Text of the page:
cycling utah July 1999

Classic Corner

Bianchi returns to cycles to survive

By Greg Overton

At the end of World War Two after the devastation of the major Bianchi factories due to bombings, and the death of company founder Edoardo° Bianchi, the company set about resurrecting the empire. Leadership passed to Edoardo's son, Giuseppe Bianchi, who had spent several years away from Italy studying Industrial Engineering.

Giuseppe restructured Bianchi's manufacturing processes almost immediately and retooled its major factory to reflect the ideas and theories he had learned. This investment nearly wiped out all of the company's war reserve surplus funds, and an international loan from the United States was obtained through the Bank of Milan in the amount of one million U.S. dollars.

With the aid of this loan, the Bianchi factory was able to regain much of its manufacturing capacity in the three years after the War. The company's hopes were placed upon the 125 2T motorcycle, which was offered in as many as seven different versions, but production could be streamlined because all versions used the same basic chassis and engine. The little motorcycle was a hit and the company made a quick and strong comeback.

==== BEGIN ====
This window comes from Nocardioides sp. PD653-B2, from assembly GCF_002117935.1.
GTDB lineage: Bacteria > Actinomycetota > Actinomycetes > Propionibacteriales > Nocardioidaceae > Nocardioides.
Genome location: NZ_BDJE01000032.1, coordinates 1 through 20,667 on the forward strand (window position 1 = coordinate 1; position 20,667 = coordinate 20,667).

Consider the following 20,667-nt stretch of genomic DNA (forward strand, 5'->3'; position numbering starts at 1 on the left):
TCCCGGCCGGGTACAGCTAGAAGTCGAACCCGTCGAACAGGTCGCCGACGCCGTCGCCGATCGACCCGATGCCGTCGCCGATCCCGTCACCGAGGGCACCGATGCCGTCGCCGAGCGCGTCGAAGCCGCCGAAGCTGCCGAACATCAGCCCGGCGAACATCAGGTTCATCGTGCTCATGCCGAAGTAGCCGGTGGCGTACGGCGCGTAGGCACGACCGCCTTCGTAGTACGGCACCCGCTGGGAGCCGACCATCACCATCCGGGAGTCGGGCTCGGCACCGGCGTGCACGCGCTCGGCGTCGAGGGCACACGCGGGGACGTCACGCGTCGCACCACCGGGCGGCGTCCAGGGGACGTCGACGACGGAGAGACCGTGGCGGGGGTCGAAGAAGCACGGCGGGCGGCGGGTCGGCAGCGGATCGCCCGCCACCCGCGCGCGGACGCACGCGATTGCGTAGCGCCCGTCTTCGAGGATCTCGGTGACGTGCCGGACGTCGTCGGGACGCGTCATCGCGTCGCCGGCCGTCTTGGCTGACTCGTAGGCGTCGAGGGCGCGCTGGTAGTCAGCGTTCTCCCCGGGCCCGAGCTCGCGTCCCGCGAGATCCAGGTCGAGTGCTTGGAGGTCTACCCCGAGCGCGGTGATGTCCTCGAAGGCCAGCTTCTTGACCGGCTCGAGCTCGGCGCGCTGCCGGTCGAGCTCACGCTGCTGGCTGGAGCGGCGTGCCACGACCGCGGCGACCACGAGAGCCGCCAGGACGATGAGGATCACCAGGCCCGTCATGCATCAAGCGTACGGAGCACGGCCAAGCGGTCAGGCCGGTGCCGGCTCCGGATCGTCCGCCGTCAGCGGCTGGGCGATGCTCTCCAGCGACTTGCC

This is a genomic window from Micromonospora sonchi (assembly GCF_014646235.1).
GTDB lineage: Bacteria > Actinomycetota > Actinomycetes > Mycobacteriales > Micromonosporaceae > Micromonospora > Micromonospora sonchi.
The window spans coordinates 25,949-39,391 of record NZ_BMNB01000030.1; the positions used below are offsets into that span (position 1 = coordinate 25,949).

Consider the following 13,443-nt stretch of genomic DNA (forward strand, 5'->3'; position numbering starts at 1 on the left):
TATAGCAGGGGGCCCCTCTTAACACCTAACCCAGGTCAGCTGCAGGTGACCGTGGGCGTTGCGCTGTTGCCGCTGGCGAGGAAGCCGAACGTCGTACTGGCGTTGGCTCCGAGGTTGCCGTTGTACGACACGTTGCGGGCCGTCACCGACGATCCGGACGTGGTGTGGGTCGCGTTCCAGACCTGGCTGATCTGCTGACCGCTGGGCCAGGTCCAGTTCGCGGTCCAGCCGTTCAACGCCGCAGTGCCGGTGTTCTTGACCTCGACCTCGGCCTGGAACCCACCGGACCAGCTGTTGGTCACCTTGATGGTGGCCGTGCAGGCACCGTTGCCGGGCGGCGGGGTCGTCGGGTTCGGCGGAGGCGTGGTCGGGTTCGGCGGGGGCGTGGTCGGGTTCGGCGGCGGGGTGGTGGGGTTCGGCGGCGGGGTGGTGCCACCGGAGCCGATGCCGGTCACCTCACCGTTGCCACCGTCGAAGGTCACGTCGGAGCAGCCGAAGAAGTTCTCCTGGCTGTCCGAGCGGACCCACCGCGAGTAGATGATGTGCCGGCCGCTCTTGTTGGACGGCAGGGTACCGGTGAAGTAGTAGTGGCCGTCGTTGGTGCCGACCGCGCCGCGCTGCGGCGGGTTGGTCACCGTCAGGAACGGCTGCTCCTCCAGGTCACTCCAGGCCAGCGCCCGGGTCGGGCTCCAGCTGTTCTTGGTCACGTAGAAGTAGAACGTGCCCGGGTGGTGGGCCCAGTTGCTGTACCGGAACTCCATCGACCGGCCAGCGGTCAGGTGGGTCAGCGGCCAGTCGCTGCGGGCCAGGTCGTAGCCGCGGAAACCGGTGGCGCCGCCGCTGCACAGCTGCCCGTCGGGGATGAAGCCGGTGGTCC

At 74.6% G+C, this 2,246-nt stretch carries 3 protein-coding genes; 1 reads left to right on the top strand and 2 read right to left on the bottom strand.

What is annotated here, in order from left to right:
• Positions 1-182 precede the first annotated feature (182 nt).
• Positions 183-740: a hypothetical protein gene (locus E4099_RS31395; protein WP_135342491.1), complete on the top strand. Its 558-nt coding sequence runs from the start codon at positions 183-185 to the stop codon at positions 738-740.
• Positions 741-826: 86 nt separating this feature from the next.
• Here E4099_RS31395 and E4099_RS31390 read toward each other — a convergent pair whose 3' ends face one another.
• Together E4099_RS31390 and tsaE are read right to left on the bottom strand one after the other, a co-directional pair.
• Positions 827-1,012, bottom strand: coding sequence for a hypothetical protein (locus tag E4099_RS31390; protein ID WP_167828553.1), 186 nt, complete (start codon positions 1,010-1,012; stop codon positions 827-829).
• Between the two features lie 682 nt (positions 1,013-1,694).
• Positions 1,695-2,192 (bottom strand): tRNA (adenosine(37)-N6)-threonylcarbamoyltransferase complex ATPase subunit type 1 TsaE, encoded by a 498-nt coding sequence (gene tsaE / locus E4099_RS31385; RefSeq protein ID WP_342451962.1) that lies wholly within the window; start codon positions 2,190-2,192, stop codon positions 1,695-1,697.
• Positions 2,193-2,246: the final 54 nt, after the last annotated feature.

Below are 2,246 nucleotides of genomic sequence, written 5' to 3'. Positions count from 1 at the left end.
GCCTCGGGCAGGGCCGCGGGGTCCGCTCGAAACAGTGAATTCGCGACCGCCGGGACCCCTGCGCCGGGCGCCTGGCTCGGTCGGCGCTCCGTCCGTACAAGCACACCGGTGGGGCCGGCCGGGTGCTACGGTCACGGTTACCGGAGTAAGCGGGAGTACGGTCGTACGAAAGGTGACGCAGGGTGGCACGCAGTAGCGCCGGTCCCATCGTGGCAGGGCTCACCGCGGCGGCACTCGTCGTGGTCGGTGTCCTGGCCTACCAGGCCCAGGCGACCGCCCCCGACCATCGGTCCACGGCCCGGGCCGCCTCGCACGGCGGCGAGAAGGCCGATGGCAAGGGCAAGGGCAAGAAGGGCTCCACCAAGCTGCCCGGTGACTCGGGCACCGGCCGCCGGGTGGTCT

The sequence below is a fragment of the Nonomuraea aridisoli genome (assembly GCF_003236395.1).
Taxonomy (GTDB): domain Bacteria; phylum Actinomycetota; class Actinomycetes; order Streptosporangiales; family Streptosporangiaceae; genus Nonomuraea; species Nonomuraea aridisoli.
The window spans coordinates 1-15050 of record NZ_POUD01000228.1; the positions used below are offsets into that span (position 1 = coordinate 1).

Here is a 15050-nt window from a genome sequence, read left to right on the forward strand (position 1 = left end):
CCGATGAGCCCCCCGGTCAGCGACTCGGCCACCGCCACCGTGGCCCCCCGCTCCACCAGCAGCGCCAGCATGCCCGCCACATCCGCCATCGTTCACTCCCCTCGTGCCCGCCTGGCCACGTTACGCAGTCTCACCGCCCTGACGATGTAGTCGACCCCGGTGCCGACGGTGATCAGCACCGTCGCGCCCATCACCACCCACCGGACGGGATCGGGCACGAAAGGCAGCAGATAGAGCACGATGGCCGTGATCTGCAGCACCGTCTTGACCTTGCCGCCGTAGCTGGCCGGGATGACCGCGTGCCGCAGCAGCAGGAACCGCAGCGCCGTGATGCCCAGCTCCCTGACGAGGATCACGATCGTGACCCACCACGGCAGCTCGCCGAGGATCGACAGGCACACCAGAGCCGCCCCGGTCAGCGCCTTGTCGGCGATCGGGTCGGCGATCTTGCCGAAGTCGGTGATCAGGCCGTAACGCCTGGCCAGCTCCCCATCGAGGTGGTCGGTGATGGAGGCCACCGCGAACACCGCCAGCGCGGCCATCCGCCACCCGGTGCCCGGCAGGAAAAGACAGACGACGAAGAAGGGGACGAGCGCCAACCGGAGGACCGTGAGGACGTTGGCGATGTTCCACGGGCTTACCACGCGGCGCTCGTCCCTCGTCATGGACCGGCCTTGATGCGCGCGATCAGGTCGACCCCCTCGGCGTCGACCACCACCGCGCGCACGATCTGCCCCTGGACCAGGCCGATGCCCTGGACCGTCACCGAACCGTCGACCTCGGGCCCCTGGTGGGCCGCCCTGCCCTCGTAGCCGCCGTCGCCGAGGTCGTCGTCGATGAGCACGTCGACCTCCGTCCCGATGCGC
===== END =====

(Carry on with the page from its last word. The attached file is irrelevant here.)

The bicycle market was very flat for Bianchi at this time, however, due to shortages of raw material and a glut of newly trained welders and brazers from the war opening up their own bicycle manufacturing companies. And with the military selling off its war surplus vehicles cheaply (most of which were produced by Bianchi), there were few orders for Bianchi's heavy machinery.

This situation brought about a change in company philosophy, as it began concentrating on exporting products to third world and Latin American countries. While this move did increase orders, it created a new expenditure sheet as well, with the costly establishment of overseas offices and agents.

Exasperating the company's capital shortage was the slow-moving Italian government's non-payment of war reconstruction funds, now nearly three years past due. Profits for 1949 were generous nevertheless, at least on the books. The numbers were aided by write offs and promised receivables, so that stockholders would remain comfortable with their investments.

The years 1950 and 1951 were more of the same - good bottom line returns, but hardly any liquid funds available. This led to the necessity for additional loans from the Credito Italiano Bank for cash against receivables. This showed the company to be on more sure footing, which gained another $670,000 investment from the United States.